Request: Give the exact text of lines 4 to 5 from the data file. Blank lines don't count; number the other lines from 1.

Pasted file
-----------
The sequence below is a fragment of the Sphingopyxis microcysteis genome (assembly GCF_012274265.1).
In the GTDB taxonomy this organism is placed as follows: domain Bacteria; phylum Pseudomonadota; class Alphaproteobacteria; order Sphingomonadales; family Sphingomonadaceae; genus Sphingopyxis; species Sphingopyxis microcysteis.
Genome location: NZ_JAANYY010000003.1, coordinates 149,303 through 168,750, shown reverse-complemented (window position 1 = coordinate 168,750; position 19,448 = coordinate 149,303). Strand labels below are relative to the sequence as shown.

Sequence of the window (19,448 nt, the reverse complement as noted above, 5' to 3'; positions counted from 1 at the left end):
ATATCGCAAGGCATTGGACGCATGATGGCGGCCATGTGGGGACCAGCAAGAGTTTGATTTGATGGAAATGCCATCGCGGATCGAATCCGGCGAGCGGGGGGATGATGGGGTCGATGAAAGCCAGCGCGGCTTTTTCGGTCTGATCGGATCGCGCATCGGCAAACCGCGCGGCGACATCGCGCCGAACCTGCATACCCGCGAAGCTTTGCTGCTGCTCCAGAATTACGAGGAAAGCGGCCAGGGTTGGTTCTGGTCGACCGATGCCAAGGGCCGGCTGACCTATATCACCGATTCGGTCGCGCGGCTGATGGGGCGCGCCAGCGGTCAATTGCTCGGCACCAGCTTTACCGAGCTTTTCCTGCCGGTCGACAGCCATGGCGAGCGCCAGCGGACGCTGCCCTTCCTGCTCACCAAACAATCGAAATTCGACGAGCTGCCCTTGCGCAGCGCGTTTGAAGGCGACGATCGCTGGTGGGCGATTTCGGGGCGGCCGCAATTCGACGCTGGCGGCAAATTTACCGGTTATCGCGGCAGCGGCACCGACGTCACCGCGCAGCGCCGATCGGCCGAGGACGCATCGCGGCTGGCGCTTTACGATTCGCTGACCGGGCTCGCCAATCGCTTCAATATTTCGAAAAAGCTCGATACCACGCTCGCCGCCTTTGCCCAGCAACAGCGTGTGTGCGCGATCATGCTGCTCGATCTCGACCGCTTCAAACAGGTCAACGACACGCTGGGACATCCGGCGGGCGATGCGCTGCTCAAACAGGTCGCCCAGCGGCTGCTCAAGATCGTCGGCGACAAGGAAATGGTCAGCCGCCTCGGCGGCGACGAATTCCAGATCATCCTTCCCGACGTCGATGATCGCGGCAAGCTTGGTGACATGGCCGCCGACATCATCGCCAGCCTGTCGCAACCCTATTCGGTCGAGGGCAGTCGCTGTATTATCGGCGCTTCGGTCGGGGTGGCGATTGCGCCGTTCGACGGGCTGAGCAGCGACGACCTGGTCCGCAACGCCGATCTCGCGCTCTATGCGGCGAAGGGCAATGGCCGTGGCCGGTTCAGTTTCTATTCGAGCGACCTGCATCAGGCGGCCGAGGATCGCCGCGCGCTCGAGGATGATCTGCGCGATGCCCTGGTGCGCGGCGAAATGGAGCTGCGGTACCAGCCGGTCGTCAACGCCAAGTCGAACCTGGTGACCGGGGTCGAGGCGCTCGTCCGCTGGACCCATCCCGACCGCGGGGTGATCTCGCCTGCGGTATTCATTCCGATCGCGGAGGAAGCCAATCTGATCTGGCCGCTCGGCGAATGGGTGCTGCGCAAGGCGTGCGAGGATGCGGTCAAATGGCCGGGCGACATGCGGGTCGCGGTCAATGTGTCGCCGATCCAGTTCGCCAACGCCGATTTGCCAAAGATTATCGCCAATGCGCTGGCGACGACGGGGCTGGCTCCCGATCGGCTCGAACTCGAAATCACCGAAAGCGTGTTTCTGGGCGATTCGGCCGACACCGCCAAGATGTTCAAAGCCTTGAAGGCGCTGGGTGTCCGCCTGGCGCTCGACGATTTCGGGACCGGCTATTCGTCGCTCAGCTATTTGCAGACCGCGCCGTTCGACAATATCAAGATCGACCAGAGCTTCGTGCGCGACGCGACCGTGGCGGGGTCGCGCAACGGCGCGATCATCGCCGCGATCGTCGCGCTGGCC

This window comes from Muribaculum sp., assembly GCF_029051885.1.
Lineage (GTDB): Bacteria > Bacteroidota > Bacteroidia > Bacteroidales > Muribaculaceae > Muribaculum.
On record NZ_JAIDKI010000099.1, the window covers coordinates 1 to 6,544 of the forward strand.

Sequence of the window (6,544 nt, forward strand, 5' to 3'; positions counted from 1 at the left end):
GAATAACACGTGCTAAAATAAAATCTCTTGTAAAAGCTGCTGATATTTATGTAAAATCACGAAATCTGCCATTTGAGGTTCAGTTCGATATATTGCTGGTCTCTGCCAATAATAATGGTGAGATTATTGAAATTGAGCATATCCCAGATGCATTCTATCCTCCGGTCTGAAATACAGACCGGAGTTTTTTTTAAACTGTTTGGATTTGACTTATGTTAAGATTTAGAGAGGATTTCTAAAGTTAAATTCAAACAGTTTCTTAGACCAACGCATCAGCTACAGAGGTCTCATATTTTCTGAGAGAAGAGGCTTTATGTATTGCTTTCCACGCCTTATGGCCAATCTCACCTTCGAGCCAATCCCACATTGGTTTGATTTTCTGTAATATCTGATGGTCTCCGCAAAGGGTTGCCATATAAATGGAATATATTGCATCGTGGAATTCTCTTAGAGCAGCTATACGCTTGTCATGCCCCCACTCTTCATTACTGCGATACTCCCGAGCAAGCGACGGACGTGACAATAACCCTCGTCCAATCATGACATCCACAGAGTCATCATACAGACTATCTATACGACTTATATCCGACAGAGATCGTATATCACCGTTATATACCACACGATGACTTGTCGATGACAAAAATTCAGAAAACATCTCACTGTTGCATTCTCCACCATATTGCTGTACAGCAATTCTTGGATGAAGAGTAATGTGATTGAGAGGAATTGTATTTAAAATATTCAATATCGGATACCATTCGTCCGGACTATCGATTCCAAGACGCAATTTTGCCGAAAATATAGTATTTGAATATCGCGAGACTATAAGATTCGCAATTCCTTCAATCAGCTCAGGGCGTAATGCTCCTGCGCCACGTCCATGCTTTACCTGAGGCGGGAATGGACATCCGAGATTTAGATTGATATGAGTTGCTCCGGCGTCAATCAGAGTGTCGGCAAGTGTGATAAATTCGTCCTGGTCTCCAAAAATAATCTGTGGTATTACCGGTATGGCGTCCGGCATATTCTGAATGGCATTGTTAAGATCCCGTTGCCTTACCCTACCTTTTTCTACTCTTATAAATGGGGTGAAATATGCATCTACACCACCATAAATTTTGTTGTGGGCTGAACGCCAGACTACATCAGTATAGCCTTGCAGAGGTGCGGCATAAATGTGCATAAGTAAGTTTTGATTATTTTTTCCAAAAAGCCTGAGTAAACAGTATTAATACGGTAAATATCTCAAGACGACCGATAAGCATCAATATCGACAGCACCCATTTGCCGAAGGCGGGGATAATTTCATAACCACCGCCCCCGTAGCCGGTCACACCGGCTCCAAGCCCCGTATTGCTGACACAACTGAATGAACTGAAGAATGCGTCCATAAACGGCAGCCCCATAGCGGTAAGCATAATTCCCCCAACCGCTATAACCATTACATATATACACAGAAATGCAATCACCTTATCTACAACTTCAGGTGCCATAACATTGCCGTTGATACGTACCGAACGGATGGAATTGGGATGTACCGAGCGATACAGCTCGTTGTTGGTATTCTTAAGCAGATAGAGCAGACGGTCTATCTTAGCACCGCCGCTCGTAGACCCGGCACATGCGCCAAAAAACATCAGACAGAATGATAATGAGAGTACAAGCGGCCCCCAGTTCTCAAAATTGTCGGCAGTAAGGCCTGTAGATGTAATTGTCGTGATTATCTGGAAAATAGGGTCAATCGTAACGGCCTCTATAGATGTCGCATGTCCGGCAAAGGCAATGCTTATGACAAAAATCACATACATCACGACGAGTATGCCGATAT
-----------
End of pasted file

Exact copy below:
Sequence of the window (19,448 nt, the reverse complement as noted above, 5' to 3'; positions counted from 1 at the left end):
ATATCGCAAGGCATTGGACGCATGATGGCGGCCATGTGGGGACCAGCAAGAGTTTGATTTGATGGAAATGCCATCGCGGATCGAATCCGGCGAGCGGGGGGATGATGGGGTCGATGAAAGCCAGCGCGGCTTTTTCGGTCTGATCGGATCGCGCATCGGCAAACCGCGCGGCGACATCGCGCCGAACCTGCATACCCGCGAAGCTTTGCTGCTGCTCCAGAATTACGAGGAAAGCGGCCAGGGTTGGTTCTGGTCGACCGATGCCAAGGGCCGGCTGACCTATATCACCGATTCGGTCGCGCGGCTGATGGGGCGCGCCAGCGGTCAATTGCTCGGCACCAGCTTTACCGAGCTTTTCCTGCCGGTCGACAGCCATGGCGAGCGCCAGCGGACGCTGCCCTTCCTGCTCACCAAACAATCGAAATTCGACGAGCTGCCCTTGCGCAGCGCGTTTGAAGGCGACGATCGCTGGTGGGCGATTTCGGGGCGGCCGCAATTCGACGCTGGCGGCAAATTTACCGGTTATCGCGGCAGCGGCACCGACGTCACCGCGCAGCGCCGATCGGCCGAGGACGCATCGCGGCTGGCGCTTTACGATTCGCTGACCGGGCTCGCCAATCGCTTCAATATTTCGAAAAAGCTCGATACCACGCTCGCCGCCTTTGCCCAGCAACAGCGTGTGTGCGCGATCATGCTGCTCGATCTCGACCGCTTCAAACAGGTCAACGACACGCTGGGACATCCGGCGGGCGATGCGCTGCTCAAACAGGTCGCCCAGCGGCTGCTCAAGATCGTCGGCGACAAGGAAATGGTCAGCCGCCTCGGCGGCGACGAATTCCAGATCATCCTTCCCGACGTCGATGATCGCGGCAAGCTTGGTGACATGGCCGCCGACATCATCGCCAGCCTGTCGCAACCCTATTCGGTCGAGGGCAGTCGCTGTATTATCGGCGCTTCGGTCGGGGTGGCGATTGCGCCGTTCGACGGGCTGAGCAGCGACGACCTGGTCCGCAACGCCGATCTCGCGCTCTATGCGGCGAAGGGCAATGGCCGTGGCCGGTTCAGTTTCTATTCGAGCGACCTGCATCAGGCGGCCGAGGATCGCCGCGCGCTCGAGGATGATCTGCGCGATGCCCTGGTGCGCGGCGAAATGGAGCTGCGGTACCAGCCGGTCGTCAACGCCAAGTCGAACCTGGTGACCGGGGTCGAGGCGCTCGTCCGCTGGACCCATCCCGACCGCGGGGTGATCTCGCCTGCGGTATTCATTCCGATCGCGGAGGAAGCCAATCTGATCTGGCCGCTCGGCGAATGGGTGCTGCGCAAGGCGTGCGAGGATGCGGTCAAATGGCCGGGCGACATGCGGGTCGCGGTCAATGTGTCGCCGATCCAGTTCGCCAACGCCGATTTGCCAAAGATTATCGCCAATGCGCTGGCGACGACGGGGCTGGCTCCCGATCGGCTCGAACTCGAAATCACCGAAAGCGTGTTTCTGGGCGATTCGGCCGACACCGCCAAGATGTTCAAAGCCTTGAAGGCGCTGGGTGTCCGCCTGGCGCTCGACGATTTCGGGACCGGCTATTCGTCGCTCAGCTATTTGCAGACCGCGCCGTTCGACAATATCAAGATCGACCAGAGCTTCGTGCGCGACGCGACCGTGGCGGGGTCGCGCAACGGCGCGATCATCGCCGCGATCGTCGCGCTGGCC